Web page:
Figure 2. Polarization-maintaining large-mode-area fiber enables the production of linearly polarized fiber lasers. Data courtesy of J. Limpert, Jena University, Germany.
With the introduction of polarization-maintaining large-mode-area double-clad fibers over the past year or so, a steady increase in the linearly polarized output power from fiber lasers has been reported. Recently, researchers reported a 300-W polarized fiber laser with an M2 of 1 (Figures 2 and 3). Similarly, the development of polarization-maintaining large-mode-area fibers specifically optimized for high-peak-power amplifiers (large-mode-area fibers with an optimum length of just a few meters) is advancing prototyping development of short-pulse, fiber-based devices across the range of short-pulse lasers (100 fs to 100 ns). The development of compatible support components, such as pump laser combiners and signal multiplexers, will help speed the widespread deployment of the technology.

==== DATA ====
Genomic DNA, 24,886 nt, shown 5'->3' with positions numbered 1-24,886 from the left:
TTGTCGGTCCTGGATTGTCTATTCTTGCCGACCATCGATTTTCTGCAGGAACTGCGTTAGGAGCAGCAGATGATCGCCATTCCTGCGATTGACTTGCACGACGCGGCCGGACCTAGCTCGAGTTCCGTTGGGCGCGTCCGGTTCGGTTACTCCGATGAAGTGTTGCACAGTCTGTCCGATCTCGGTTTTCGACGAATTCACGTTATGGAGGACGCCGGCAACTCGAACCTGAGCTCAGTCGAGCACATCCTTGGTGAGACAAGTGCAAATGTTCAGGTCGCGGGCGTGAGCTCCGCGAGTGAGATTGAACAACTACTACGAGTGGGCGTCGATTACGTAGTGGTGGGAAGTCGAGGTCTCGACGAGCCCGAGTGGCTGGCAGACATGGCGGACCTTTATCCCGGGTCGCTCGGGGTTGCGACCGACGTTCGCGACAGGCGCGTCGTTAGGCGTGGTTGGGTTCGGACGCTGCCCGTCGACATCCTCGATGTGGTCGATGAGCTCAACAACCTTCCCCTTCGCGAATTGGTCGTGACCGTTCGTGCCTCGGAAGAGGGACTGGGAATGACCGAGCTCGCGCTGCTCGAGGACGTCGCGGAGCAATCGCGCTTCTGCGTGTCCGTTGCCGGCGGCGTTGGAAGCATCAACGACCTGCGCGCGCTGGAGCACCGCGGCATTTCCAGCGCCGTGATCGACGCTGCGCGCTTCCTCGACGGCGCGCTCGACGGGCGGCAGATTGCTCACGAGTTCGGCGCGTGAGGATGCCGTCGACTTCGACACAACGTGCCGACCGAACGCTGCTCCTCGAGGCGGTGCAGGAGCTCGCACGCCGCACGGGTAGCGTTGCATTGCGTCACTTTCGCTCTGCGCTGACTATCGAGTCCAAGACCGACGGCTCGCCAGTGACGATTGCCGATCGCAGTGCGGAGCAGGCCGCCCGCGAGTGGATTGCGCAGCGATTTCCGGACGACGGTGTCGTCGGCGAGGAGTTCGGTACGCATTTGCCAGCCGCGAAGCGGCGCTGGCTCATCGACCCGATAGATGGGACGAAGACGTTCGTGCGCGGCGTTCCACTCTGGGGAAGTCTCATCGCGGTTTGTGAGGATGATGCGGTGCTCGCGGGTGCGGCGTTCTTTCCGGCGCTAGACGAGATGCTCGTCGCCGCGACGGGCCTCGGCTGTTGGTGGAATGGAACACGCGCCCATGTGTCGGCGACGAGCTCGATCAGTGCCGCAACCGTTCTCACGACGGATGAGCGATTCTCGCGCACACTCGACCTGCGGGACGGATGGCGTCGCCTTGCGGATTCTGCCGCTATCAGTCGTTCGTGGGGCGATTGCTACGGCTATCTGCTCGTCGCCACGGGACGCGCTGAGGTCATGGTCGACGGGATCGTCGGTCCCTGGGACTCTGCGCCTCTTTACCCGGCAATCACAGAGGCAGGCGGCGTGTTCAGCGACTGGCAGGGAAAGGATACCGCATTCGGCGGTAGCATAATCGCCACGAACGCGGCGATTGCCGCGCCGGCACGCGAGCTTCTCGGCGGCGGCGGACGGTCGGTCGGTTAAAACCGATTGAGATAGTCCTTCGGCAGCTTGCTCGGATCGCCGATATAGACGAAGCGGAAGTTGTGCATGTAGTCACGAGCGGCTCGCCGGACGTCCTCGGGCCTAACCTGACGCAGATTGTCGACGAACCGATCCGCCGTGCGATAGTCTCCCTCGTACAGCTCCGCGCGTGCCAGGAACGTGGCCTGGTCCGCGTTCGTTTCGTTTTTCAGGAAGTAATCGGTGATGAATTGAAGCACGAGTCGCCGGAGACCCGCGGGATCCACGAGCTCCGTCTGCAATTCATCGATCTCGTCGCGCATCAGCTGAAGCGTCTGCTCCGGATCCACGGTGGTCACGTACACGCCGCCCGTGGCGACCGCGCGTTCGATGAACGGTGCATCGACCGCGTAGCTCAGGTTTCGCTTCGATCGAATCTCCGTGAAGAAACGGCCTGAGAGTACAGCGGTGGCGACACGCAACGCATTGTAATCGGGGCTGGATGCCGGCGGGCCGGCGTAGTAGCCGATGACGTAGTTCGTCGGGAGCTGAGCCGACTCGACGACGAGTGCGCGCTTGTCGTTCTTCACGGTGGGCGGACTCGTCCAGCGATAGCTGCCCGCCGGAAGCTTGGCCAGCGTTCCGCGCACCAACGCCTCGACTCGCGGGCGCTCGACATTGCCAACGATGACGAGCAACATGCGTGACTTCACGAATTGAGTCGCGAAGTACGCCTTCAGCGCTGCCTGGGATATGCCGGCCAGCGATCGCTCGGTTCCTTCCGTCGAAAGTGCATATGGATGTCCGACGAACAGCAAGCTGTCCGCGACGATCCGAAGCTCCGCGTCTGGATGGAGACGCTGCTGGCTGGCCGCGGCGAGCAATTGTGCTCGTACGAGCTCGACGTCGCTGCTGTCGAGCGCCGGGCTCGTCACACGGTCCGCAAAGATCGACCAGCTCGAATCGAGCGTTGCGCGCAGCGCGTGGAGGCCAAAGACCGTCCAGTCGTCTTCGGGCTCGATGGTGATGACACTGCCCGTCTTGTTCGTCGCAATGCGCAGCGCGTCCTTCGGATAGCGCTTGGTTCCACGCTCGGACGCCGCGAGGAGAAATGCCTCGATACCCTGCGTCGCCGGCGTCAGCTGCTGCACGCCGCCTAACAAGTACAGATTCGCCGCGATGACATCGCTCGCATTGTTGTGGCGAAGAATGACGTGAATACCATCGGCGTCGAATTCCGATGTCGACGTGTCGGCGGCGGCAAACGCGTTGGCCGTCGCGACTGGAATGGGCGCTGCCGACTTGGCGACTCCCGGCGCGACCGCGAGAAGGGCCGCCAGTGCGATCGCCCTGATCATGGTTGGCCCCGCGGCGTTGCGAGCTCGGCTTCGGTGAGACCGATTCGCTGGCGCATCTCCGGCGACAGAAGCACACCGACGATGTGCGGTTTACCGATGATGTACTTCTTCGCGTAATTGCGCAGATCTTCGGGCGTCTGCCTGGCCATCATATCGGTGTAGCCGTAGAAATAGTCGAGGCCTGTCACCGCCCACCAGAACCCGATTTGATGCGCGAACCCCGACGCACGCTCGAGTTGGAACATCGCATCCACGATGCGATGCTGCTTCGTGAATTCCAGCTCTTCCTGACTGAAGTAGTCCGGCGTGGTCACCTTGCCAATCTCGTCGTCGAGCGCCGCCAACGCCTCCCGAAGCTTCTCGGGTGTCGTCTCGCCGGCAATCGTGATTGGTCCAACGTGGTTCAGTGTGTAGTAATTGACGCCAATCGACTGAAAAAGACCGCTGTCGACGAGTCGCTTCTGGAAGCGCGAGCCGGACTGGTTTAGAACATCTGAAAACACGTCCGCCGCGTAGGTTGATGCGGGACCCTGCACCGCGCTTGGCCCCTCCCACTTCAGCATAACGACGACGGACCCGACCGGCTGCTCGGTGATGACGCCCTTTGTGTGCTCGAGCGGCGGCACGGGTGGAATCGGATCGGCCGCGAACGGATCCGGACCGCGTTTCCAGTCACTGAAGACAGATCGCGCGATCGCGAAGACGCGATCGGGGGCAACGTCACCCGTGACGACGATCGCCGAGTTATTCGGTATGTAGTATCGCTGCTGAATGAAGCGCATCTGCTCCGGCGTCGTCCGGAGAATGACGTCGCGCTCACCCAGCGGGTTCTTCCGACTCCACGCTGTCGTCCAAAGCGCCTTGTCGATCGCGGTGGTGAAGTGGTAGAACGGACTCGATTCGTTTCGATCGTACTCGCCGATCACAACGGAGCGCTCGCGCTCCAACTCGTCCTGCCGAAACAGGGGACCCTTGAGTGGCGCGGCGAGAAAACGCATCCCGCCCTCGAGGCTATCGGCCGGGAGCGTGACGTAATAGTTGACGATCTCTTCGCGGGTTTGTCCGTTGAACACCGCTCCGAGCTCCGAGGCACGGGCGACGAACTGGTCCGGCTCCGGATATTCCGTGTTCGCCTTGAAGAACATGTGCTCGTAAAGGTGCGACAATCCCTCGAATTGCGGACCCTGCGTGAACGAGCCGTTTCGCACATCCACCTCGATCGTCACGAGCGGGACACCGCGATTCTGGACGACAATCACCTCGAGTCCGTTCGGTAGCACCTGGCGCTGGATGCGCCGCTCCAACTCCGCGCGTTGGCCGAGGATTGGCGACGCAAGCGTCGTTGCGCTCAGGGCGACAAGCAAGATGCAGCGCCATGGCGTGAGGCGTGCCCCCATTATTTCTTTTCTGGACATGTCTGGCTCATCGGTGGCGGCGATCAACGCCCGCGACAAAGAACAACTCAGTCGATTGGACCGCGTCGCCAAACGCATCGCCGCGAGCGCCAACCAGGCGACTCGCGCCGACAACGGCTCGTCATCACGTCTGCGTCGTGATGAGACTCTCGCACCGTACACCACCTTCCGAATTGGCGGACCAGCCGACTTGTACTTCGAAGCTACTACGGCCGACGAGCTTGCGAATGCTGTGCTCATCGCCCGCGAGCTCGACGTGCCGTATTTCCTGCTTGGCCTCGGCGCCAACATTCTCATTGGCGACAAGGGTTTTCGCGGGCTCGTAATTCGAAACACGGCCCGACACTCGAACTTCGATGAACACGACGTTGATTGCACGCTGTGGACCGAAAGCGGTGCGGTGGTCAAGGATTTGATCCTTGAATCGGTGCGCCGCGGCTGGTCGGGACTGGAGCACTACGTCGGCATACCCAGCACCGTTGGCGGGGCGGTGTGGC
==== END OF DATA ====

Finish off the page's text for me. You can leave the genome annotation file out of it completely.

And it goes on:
Figure 3. A recent linearly polarized fiber laser offers output powers of up to 300 W and displays a slope efficiency of 76 percent. Data courtesy of J. Limpert, Jena University.
With efficient and inexpensive scaling into hundreds of watts of average power and now delivering linearly polarized, diffraction-limited beam quality, fiber lasers and amplifiers are poised to take more and more of the current diode-pumped solid-state market share over the coming years.
Meet the author
Bryce Samson is director of business development at Nufern in East Granby, Conn.; e-mail: email@example.com.